Sydney councilors have asked for food aid to be paid for as demand rises

As soaring living costs hit those in need and exceed the capacity of charities, local councils are being asked to get involved and fund food relief programs directly.

The City of Sydney will explore options for direct financial support to local food banks, following urgent minutes from the Lord Mayor of Clover Moore at Monday night’s meeting.

Lord Mayor Clover Moore.

Lord Mayor Clover Moore.Credit: Rhett Wyman

“Frighteningly, food charities are telling me that the demand for free food is far greater now than it was during the coronavirus crisis, and that low-income workers are joining the line of people who can’t afford food,” Moore said in her filing .

She said OzHarvest is now serving 2,000 people a week at Waterloo Market, up from 1,500 during the pandemic, while demand for the Girls and Boys Brigade’s grocery services in Surry Hills has increased by almost 150 per cent.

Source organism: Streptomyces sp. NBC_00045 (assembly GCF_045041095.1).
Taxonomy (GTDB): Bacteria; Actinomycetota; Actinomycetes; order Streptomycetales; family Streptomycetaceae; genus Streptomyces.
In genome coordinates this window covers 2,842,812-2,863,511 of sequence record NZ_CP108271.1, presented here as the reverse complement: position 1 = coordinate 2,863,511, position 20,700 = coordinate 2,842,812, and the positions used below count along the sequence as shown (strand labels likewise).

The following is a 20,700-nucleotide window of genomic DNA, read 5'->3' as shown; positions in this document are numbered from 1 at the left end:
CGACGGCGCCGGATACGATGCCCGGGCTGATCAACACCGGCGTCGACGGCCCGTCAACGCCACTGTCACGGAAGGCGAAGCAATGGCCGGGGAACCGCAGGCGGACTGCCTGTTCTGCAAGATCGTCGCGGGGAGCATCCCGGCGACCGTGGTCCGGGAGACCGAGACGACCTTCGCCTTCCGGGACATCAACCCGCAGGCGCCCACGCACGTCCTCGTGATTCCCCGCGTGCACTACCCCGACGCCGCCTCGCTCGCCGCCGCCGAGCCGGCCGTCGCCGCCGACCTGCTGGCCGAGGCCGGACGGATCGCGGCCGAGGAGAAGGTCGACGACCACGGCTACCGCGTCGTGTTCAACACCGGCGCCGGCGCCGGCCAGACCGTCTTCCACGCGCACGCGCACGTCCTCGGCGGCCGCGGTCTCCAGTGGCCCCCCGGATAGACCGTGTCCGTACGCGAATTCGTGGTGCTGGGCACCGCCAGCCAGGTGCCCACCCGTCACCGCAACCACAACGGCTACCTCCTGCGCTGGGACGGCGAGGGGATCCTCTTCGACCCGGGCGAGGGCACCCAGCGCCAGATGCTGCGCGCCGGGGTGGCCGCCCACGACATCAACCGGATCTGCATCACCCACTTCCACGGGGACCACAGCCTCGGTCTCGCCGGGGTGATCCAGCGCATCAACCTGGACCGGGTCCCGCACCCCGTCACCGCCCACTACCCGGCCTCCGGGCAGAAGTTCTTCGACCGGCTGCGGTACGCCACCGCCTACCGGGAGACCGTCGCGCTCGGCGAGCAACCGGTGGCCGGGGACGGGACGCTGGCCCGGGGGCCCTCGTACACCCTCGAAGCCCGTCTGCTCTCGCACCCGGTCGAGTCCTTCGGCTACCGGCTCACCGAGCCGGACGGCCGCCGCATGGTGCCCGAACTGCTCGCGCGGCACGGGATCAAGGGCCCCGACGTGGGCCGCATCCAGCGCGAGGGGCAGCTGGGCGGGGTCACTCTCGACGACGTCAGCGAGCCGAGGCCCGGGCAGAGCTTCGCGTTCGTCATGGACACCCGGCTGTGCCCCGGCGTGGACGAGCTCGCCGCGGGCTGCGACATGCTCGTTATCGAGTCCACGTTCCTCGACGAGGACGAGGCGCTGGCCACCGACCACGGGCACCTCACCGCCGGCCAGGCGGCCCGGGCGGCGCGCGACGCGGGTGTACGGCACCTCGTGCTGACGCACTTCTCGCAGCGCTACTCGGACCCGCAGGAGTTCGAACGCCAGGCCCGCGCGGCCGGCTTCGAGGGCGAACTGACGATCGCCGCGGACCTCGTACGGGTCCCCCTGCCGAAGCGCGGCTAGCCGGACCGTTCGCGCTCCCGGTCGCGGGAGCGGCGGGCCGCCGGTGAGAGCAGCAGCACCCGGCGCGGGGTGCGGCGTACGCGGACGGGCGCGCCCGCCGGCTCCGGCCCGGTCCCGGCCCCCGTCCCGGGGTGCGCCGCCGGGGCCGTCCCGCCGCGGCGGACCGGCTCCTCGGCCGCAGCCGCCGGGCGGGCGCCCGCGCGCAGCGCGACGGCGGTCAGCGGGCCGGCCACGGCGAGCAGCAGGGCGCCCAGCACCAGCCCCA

First Nations Response requests for help have doubled since late last year, Moore said, and demand at the Camperdown Food Pantry on Addison’s Road has increased 32 percent. At King Cross, St Canice’s Kitchen served 160 to 220 people a day (previously 130) and the number was expected to grow.

As the council developed a sustainable food systems policy, “our neighbors who are currently starving cannot wait,” Moore said. “You need help now.”

Free for All: OzHarvest founder Ronni Kahn, whose company provides free groceries for all.

Free for All: OzHarvest founder Ronni Kahn, whose company provides free groceries for all.Credit: Jessica Hromas

The Inner West Council also noted last week a massive surge in demand for local food aid programs including Addi Road and Bill Crews Foundation services. However, the council narrowly voted against a proposal to allocate $50,000 to poverty alleviation programs in the 2023-24 budget, instead agreeing to hold a fundraiser to that end.

Robyn White, a volunteer at Addi Road Food Pantry, said demand for meetings had increased dramatically over the past 12 months, with 20 or 30 people waiting outside an hour before the facility opened.

Justin Scaccy

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